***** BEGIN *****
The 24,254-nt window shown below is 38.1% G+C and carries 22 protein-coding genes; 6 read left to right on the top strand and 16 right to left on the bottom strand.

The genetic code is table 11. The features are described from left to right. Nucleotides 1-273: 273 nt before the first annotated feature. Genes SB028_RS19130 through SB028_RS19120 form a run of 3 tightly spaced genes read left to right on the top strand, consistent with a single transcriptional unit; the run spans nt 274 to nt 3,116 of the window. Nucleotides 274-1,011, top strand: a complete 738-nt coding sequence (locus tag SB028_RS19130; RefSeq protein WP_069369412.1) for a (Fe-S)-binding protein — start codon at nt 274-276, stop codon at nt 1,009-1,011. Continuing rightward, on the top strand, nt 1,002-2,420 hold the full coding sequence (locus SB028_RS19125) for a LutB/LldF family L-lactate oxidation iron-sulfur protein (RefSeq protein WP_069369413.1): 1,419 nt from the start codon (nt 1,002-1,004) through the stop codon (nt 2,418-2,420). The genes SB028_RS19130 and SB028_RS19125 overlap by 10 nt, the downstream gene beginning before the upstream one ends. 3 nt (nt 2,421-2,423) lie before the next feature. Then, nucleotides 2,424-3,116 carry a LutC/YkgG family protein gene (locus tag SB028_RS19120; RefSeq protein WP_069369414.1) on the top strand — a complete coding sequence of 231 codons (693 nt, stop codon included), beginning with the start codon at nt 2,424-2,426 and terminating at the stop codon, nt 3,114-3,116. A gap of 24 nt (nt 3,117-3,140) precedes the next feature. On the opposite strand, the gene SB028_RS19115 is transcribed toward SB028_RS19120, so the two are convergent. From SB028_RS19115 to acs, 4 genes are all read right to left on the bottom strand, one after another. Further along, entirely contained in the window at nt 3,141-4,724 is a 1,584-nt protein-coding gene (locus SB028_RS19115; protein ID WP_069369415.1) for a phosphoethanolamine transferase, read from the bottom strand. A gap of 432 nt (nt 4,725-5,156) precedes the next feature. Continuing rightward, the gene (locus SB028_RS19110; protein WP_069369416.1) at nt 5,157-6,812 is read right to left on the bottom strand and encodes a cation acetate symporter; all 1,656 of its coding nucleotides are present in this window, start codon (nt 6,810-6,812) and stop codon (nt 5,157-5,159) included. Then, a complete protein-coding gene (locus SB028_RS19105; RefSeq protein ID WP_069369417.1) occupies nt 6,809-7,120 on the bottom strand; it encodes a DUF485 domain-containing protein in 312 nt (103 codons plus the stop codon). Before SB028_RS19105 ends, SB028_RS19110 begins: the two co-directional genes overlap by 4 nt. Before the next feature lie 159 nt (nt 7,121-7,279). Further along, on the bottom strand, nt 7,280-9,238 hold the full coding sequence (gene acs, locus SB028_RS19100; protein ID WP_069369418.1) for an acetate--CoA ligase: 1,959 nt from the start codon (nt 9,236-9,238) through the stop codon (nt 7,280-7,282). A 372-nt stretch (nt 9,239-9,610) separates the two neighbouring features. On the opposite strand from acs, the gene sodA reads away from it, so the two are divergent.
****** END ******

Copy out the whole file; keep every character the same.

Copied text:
The 24,254-nt window shown below is 38.1% G+C and carries 22 protein-coding genes; 6 read left to right on the top strand and 16 right to left on the bottom strand.

The genetic code is table 11. The features are described from left to right. Nucleotides 1-273: 273 nt before the first annotated feature. Genes SB028_RS19130 through SB028_RS19120 form a run of 3 tightly spaced genes read left to right on the top strand, consistent with a single transcriptional unit; the run spans nt 274 to nt 3,116 of the window. Nucleotides 274-1,011, top strand: a complete 738-nt coding sequence (locus tag SB028_RS19130; RefSeq protein WP_069369412.1) for a (Fe-S)-binding protein — start codon at nt 274-276, stop codon at nt 1,009-1,011. Continuing rightward, on the top strand, nt 1,002-2,420 hold the full coding sequence (locus SB028_RS19125) for a LutB/LldF family L-lactate oxidation iron-sulfur protein (RefSeq protein WP_069369413.1): 1,419 nt from the start codon (nt 1,002-1,004) through the stop codon (nt 2,418-2,420). The genes SB028_RS19130 and SB028_RS19125 overlap by 10 nt, the downstream gene beginning before the upstream one ends. 3 nt (nt 2,421-2,423) lie before the next feature. Then, nucleotides 2,424-3,116 carry a LutC/YkgG family protein gene (locus tag SB028_RS19120; RefSeq protein WP_069369414.1) on the top strand — a complete coding sequence of 231 codons (693 nt, stop codon included), beginning with the start codon at nt 2,424-2,426 and terminating at the stop codon, nt 3,114-3,116. A gap of 24 nt (nt 3,117-3,140) precedes the next feature. On the opposite strand, the gene SB028_RS19115 is transcribed toward SB028_RS19120, so the two are convergent. From SB028_RS19115 to acs, 4 genes are all read right to left on the bottom strand, one after another. Further along, entirely contained in the window at nt 3,141-4,724 is a 1,584-nt protein-coding gene (locus SB028_RS19115; protein ID WP_069369415.1) for a phosphoethanolamine transferase, read from the bottom strand. A gap of 432 nt (nt 4,725-5,156) precedes the next feature. Continuing rightward, the gene (locus SB028_RS19110; protein WP_069369416.1) at nt 5,157-6,812 is read right to left on the bottom strand and encodes a cation acetate symporter; all 1,656 of its coding nucleotides are present in this window, start codon (nt 6,810-6,812) and stop codon (nt 5,157-5,159) included. Then, a complete protein-coding gene (locus SB028_RS19105; RefSeq protein ID WP_069369417.1) occupies nt 6,809-7,120 on the bottom strand; it encodes a DUF485 domain-containing protein in 312 nt (103 codons plus the stop codon). Before SB028_RS19105 ends, SB028_RS19110 begins: the two co-directional genes overlap by 4 nt. Before the next feature lie 159 nt (nt 7,121-7,279). Further along, on the bottom strand, nt 7,280-9,238 hold the full coding sequence (gene acs, locus SB028_RS19100; protein ID WP_069369418.1) for an acetate--CoA ligase: 1,959 nt from the start codon (nt 9,236-9,238) through the stop codon (nt 7,280-7,282). A 372-nt stretch (nt 9,239-9,610) separates the two neighbouring features. On the opposite strand from acs, the gene sodA reads away from it, so the two are divergent.